Drama & ducks at the IA Summit

I’ve just returned from a whirlwind trip to Memphis, TN for this year’s Information Architecture Summit (aka, IA Summit).  What a time!  I saw some Memphis, visited Graceland, saw the Peabody Ducks who live inside the Peabody Hotel…and experienced the IA Summit for the 1st time.   It was an action-packed weekend full of great presentations, awesome food (most of it in the shape of ducks), some good people-meeting, and lots of awesometime hanging out with my classmate Lee Gingras and IA prof Dan Klyn.

Ducks

peabody duck, at rest

peabody duck, at rest

At 11AM every day at the Peabody Hotel, where the conference was held, a conductor in a fancy costume leads a set of ducks from the Duck Palace on the roof of the hotel into the elevator, down many floors, and across the hotel lobby into a beautiful fountain.  The ducks then swim around in the fountain (instinctively diving for make-believe minnows) until 5PM every day, when the genteel ducks exit the fountain and ascend to their comfortable Duck Palace again.   The whole spectacle draws quite a crowd.

Drama

This post will be mostly about airing the drama, but I’m going to follow up with posts on the talks I attended and the peeps I talked with.   So apparently there is a great divide, a war even, between two factions: IA and Interaction Design.  IxD practitioners compete with the IA field for attention, conference attendees, jobs, and more – at least according to some. Eric Reiss, my FatDUX benefactor who covered my conference fees, also gave a talk called A House Divided Against Itself Cannot Stand: Why Big IAs and Little IAs Will Prevent Us From Holding the 20th Annual Summit.  From the talk description:

‘Definitions (”the damned thing”) and distinctions (”Big IA”, “Little IA”) will ultimately relegate information architects to the ranks of lower-middle management. This was a problem several years ago and is an even greater problem today as thought leaders and visionaries continue to gravitate to other fields and more senior positions where “knowledge of IA” is sufficient and “practice of IA” is sent downstream to junior staffers.

So his talk wasn’t directly about the IA/IxD war (or was it?), but it’s all part of the bigger division theme.  I caught the end of this talk, during which the mic was passed around the room as folks gave their personal anecdotes and feelings about what was going on with IA.  To me this felt like a town meeting (Vermont-style), and it seemed therapeutic – a type of community catharsis. But apparently I missed some of the more controversial moments when certain people were singled out for contributing to the great divide.  

Really it seems like the community is looking for leadership, trying to coalesce into something tangible, and simply struggling with an identity crisis.  Comments and questions came up at this conference and the IDEA conference, which I attended last fall, like the following:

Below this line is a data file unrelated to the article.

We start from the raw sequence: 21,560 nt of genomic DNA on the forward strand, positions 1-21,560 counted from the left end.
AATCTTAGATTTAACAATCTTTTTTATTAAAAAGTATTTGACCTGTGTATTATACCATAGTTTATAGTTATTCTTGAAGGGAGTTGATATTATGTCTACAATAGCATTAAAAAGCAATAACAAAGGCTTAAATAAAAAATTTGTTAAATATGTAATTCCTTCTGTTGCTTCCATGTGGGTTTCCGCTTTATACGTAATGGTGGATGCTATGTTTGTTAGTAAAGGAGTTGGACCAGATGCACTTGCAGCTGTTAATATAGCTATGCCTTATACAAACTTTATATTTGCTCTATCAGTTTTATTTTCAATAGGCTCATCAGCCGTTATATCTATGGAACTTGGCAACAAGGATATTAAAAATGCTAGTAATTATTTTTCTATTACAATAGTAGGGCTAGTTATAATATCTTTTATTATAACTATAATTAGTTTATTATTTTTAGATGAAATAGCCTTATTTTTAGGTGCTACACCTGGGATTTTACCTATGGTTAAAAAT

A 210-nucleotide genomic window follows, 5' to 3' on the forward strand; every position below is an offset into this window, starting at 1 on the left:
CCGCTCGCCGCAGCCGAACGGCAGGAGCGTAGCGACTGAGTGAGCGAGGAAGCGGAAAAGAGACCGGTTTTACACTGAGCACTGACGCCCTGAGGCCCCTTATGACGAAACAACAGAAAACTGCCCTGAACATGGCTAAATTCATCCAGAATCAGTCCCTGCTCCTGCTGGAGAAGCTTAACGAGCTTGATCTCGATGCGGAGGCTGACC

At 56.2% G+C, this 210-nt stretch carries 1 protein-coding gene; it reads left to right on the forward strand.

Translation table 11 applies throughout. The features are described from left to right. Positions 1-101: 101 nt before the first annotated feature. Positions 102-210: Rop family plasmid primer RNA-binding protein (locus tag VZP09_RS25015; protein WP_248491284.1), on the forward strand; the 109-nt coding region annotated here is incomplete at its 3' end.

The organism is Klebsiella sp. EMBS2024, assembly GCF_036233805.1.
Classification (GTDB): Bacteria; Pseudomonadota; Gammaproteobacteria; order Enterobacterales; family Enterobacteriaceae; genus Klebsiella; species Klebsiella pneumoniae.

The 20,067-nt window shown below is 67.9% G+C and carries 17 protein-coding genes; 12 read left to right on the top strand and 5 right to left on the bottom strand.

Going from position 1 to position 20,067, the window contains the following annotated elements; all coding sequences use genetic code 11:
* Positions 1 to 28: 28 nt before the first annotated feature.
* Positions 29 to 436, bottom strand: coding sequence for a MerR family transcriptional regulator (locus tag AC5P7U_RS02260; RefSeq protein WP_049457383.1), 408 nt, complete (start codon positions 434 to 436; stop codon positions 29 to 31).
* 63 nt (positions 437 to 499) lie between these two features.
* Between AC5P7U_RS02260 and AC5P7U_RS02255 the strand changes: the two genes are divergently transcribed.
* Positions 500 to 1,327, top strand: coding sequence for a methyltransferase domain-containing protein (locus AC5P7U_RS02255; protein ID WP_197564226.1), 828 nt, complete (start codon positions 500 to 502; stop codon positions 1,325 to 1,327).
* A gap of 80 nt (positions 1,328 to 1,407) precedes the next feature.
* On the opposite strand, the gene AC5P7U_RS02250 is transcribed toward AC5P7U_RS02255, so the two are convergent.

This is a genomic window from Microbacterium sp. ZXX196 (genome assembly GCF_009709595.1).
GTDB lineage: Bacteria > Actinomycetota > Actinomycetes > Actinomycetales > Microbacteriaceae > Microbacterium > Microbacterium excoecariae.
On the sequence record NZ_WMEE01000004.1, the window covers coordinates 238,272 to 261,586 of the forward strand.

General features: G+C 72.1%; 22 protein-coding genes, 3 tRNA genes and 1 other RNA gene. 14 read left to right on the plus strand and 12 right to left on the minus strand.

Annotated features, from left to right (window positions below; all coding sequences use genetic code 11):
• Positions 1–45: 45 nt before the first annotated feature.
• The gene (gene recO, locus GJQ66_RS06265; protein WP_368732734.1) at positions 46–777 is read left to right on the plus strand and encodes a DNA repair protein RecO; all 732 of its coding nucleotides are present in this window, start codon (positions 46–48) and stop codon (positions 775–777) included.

“I’m an Information Architect…I’m here to try to figure out what I should be doing”

What tools do IAs use?  What strategies?  What makes an IA differnet from an IxD practitioner? What additional skills does an IA bring to the table?  And maybe most importantly, does the job title ‘IA’ still need to exist, or is IA a skillset that one can bring to a variety of User Experience roles?  

Ultra Drama!

JJG dispenses wisdom

JJG dispenses wisdom

 

Here’s where JJG, Jesse James Garrett, enters the scene (dressed in his typical attire – black jeans, black shoes, black leather jacket and thick black glasses) to give the ‘plenary’ (who thinks of these words?) talk in a large, high-ceilinged hotel conference room.  JJG begins walking slowly and deliberately down a narrow isle that leads from the front of the room to the back of the room, reading his talk from the iPhone in his hand.  The 300+ people gathered are hushed and captivated as JJG eloquently speaks about banding together, that we need to move past the cult of personality that’s characterized this field and unify under one job role: User Experience Design.  

{claps and cheers erupted at this, along with 100 simultaneous tweets}

This session had the feel of a locker room at halftime.  JJG, the coach, vacillated between sternly lecturing and inspiring the crowd.  The result was a well-crafted message of the need for evolution and unity.  I liked this passage from Cennydd’s blog:

A similar sentiment was picked up by Jesse James Garrett in his closing plenary, in which he sounded the overdue death knell of division by job title. The information architect and the interaction designer are no more: we are all user experience designers, and we always have been. Amen.

JJG also called us out on our flimsy cult of celebrity. We have practitioners famous for what they say, rather than what they do. What great works of user experience have there been? Who made them? How have they made a difference?

Last thought – I have to mention that in talking to some seasoned IA people about this unifying around the UXD role, I heard some misgivings – would rolling these titles together dilute IA skills?  I think it’s a fair question.

graceland, baby!

graceland, baby!

 

But I saw Elvis’s ‘white tiger’ suit, rar!  That’s what really counts.

Epilogue

The discussion lists and blogosphere are humming with comments about this topic.  Lou Rosenfeld just a post up on his blog today (march 30th) called ‘Stop Listening to People Like Me.’  A quote:

“So, to my old friends, time to let go. We’re not being put out to pasture—we’re just moving on to other things, as is our true nature, and creating new paths. The homesteaders have taken over—as they should, given that they’re the huge majority—and their needs will define our fields and settle these debates. Thank goodness. Let them design incredible experiences. And let us keep doing what we’re best at—instigating new things.”

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